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With his goose-quill the scribbling elf,
Instead of others, damns himself.

And here my simile almost tript,
Yet grant a word by way of postscript.
Moreover, Merc'ry had a failing :
Well! what of that? out with it—Stealing;
In which all modern bards agree,
Being each as great a thief as he.
But e'en this deity's existence
Shall lend my simile assistance,
Our modern bards! why, what a pox
Are they but senseless stones and blocks ?

THE CLOWN'S REPLY:

John TROT was desired by two witty peers, To tell them the reason why asses had ears. An't please you,' quoth John, “ I'm not given

to letters, Nor dare I pretend to know more than my

betters; Howe'er, from this time I shall ne'er see your

graces, As I hope to be sav'd, without thinking on

asses.

Edinburgh, 1753.

AN ELEGY

ON THE DEATH OF A MAD DOG.

Good people all, of every sort,

Give ear unto my song;
And if you find it wond'rous short,

It cannot hold you long.
In Islington there was a man,

Of whom the world might say,
That still a godly race he ran,

Whene'er he went to pray.
A kind and gentle heart he had,

To comfort friends and foes;
The naked every day he clad,

When he put on his clothes. And in that town a dog was found,

As many dogs there be, Both mongrel, puppy, whelp and hound,

And curs of low degree.
This dog and man at first were friends,

But when a pique began,
The dog, to gain his private ends,

Went mad, and bit the man.

Around from all the neighbouring streets,

The wondering neighbours ran, And swore the dog had lost his wits,

To bite so good a man. The wound it seem'd both sore and sad,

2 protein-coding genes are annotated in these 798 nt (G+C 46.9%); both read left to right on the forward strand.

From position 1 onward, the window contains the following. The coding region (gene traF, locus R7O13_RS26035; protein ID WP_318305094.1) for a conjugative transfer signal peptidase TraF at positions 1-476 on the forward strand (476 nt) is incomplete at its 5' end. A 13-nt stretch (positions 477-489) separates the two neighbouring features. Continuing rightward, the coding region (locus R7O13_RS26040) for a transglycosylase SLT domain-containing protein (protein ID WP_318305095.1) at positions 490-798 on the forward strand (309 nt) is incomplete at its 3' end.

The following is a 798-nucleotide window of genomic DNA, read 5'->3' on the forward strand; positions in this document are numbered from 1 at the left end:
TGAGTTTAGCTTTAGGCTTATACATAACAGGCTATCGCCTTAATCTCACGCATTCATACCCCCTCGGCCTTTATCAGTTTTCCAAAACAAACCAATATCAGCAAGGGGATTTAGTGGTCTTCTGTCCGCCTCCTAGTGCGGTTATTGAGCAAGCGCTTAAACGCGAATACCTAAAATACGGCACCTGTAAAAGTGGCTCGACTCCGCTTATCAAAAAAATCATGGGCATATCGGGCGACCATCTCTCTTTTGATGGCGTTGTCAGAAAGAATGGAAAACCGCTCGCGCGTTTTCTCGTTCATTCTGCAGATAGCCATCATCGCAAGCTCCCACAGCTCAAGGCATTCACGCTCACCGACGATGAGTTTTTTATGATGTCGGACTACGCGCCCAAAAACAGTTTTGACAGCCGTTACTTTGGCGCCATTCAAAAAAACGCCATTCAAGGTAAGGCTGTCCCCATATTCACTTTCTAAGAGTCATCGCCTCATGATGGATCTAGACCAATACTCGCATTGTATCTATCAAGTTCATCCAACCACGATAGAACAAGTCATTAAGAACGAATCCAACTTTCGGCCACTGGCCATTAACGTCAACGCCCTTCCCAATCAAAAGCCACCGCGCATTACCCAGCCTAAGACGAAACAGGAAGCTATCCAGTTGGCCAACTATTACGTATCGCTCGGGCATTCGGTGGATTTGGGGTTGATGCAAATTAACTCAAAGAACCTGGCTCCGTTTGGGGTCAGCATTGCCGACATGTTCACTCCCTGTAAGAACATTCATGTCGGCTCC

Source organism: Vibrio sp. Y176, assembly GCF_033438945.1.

To every Christian eye ; And while they swore the dog was mad,

They swore the man would die. But soon a wonder came to light,

That shew'd the rogues they lied; The man recovered of the bite,

The dog it was that died.

STANZAS ON WOMAN.

WHEN lovely woman stoops to folly,

And finds too late that men betray, What charm can soothe her melancholy,

What art can wash her guilt away? The only art her guilt to cover,

To hide her shame from every eye, To give repentance to her lover,

And wring his bosom-is, to die.

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In these bold times, when Learning's sons

explore
The distant climates, and the savage shore;
When wise astronomers to India steer,
And quit for Venus many a brighter here;
While botanists, all cold to smiles and dimpling,
Forsake the fair, and patiently-go simpling;
Our bard into the general spirit enters,
And fits his little frigate for adventures.
With Scythian stores and trinkets deeply laden,
He this way steers his course, in hopes of

trading;
Yet, ere he lands, has order'd me before
To make an observation on the shore.
Where are we driven ? our reckoning sure is

lost !
This seems a rocky and a dangerous coast.
Lord, what a sultry climate am I under!
Yon ill-foreboding cloud seems big with
thunder:

[Upper gallery. There mangroves spread, and larger than I've seen 'em

[Pit. Here trees of stately size, and billing turtles in 'em

[Balconies.

Here ill-condition'd oranges abound— [Stage. And apples, bitter apples, strew the ground :

[ Tasting them. The inhabitants are cannibals, I fear : I heard a hissing—there are serpents here ! 0, there the people are best keep my distance; Our captain (gentle natives) craves assistance ; Our ship's well-stored—in yonder creek we've

laid her,
His honour is no mercenary trader.
This is his first adventure: lend him aid,
And we may chance to drive a thriving trade.
His goods, he hopes, are prime, and brought

from far,
Equally fit for gallantry and war.
What, no reply to promises so ample ?
-I'd best step back, and order up a sample.

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O MEMORY, thou fond deceiver,

Still importunate and vain,
To former joy's, recurring ever,

And turning all the past to pain!
Thou, like the world, the opprest oppressing,

Thy smiles increase the wretch's woe;
And he who wants each other blessing,

In thee must ever find a foe.

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